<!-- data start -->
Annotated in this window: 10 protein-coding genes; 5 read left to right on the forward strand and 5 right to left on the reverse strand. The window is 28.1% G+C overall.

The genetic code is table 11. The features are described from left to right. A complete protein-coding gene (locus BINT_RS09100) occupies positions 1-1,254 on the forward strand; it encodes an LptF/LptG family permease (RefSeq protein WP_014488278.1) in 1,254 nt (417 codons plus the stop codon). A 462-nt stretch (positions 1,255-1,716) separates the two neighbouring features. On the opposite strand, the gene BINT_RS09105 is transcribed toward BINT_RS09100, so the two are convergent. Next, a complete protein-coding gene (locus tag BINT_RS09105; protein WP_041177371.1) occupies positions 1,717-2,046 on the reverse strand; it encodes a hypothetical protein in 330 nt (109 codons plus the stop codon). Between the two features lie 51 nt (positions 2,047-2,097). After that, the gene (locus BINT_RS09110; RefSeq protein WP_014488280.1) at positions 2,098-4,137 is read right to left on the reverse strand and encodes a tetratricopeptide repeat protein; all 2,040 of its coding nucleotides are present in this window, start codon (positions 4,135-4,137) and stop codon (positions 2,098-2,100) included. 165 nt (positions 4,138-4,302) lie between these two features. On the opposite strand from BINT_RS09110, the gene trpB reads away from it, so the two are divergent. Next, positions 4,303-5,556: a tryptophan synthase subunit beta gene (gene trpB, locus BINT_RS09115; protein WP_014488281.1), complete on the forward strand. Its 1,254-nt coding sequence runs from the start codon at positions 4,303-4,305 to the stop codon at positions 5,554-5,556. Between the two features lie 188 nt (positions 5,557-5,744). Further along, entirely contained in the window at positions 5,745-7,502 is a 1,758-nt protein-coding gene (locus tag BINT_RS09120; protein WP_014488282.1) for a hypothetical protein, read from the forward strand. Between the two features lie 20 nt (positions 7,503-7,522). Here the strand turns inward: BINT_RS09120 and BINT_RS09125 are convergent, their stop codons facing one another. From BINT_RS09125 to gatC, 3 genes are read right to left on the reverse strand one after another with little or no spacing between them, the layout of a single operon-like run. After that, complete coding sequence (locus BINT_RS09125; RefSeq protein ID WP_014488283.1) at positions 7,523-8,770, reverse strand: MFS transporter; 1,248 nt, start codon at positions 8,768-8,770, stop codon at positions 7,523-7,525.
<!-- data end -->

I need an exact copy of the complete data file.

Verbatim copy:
Annotated in this window: 10 protein-coding genes; 5 read left to right on the forward strand and 5 right to left on the reverse strand. The window is 28.1% G+C overall.

The genetic code is table 11. The features are described from left to right. A complete protein-coding gene (locus BINT_RS09100) occupies positions 1-1,254 on the forward strand; it encodes an LptF/LptG family permease (RefSeq protein WP_014488278.1) in 1,254 nt (417 codons plus the stop codon). A 462-nt stretch (positions 1,255-1,716) separates the two neighbouring features. On the opposite strand, the gene BINT_RS09105 is transcribed toward BINT_RS09100, so the two are convergent. Next, a complete protein-coding gene (locus tag BINT_RS09105; protein WP_041177371.1) occupies positions 1,717-2,046 on the reverse strand; it encodes a hypothetical protein in 330 nt (109 codons plus the stop codon). Between the two features lie 51 nt (positions 2,047-2,097). After that, the gene (locus BINT_RS09110; RefSeq protein WP_014488280.1) at positions 2,098-4,137 is read right to left on the reverse strand and encodes a tetratricopeptide repeat protein; all 2,040 of its coding nucleotides are present in this window, start codon (positions 4,135-4,137) and stop codon (positions 2,098-2,100) included. 165 nt (positions 4,138-4,302) lie between these two features. On the opposite strand from BINT_RS09110, the gene trpB reads away from it, so the two are divergent. Next, positions 4,303-5,556: a tryptophan synthase subunit beta gene (gene trpB, locus BINT_RS09115; protein WP_014488281.1), complete on the forward strand. Its 1,254-nt coding sequence runs from the start codon at positions 4,303-4,305 to the stop codon at positions 5,554-5,556. Between the two features lie 188 nt (positions 5,557-5,744). Further along, entirely contained in the window at positions 5,745-7,502 is a 1,758-nt protein-coding gene (locus tag BINT_RS09120; protein WP_014488282.1) for a hypothetical protein, read from the forward strand. Between the two features lie 20 nt (positions 7,503-7,522). Here the strand turns inward: BINT_RS09120 and BINT_RS09125 are convergent, their stop codons facing one another. From BINT_RS09125 to gatC, 3 genes are read right to left on the reverse strand one after another with little or no spacing between them, the layout of a single operon-like run. After that, complete coding sequence (locus BINT_RS09125; RefSeq protein ID WP_014488283.1) at positions 7,523-8,770, reverse strand: MFS transporter; 1,248 nt, start codon at positions 8,768-8,770, stop codon at positions 7,523-7,525.